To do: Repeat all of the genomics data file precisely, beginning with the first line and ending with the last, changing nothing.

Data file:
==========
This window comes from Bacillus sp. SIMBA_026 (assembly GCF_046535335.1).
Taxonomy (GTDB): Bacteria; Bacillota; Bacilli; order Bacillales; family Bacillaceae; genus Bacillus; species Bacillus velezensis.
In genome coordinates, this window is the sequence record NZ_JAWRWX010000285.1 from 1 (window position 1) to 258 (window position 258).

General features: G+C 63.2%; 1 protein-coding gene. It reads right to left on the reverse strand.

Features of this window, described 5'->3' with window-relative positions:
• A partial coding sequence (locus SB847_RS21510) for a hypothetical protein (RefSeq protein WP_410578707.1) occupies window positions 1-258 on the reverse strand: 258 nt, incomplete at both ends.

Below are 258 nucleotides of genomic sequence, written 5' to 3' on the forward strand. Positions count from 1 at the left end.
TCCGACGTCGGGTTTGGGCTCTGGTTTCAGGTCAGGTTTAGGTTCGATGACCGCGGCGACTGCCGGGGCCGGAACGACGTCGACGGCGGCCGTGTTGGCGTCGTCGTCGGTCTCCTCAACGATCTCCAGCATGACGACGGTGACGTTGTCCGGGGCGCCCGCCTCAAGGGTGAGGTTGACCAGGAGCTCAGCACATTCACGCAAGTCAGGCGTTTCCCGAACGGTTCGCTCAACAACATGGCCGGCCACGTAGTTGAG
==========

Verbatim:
This window comes from Bacillus sp. SIMBA_026 (assembly GCF_046535335.1).
Taxonomy (GTDB): Bacteria; Bacillota; Bacilli; order Bacillales; family Bacillaceae; genus Bacillus; species Bacillus velezensis.
In genome coordinates, this window is the sequence record NZ_JAWRWX010000285.1 from 1 (window position 1) to 258 (window position 258).

General features: G+C 63.2%; 1 protein-coding gene. It reads right to left on the reverse strand.

Features of this window, described 5'->3' with window-relative positions:
• A partial coding sequence (locus SB847_RS21510) for a hypothetical protein (RefSeq protein WP_410578707.1) occupies window positions 1-258 on the reverse strand: 258 nt, incomplete at both ends.

Below are 258 nucleotides of genomic sequence, written 5' to 3' on the forward strand. Positions count from 1 at the left end.
TCCGACGTCGGGTTTGGGCTCTGGTTTCAGGTCAGGTTTAGGTTCGATGACCGCGGCGACTGCCGGGGCCGGAACGACGTCGACGGCGGCCGTGTTGGCGTCGTCGTCGGTCTCCTCAACGATCTCCAGCATGACGACGGTGACGTTGTCCGGGGCGCCCGCCTCAAGGGTGAGGTTGACCAGGAGCTCAGCACATTCACGCAAGTCAGGCGTTTCCCGAACGGTTCGCTCAACAACATGGCCGGCCACGTAGTTGAG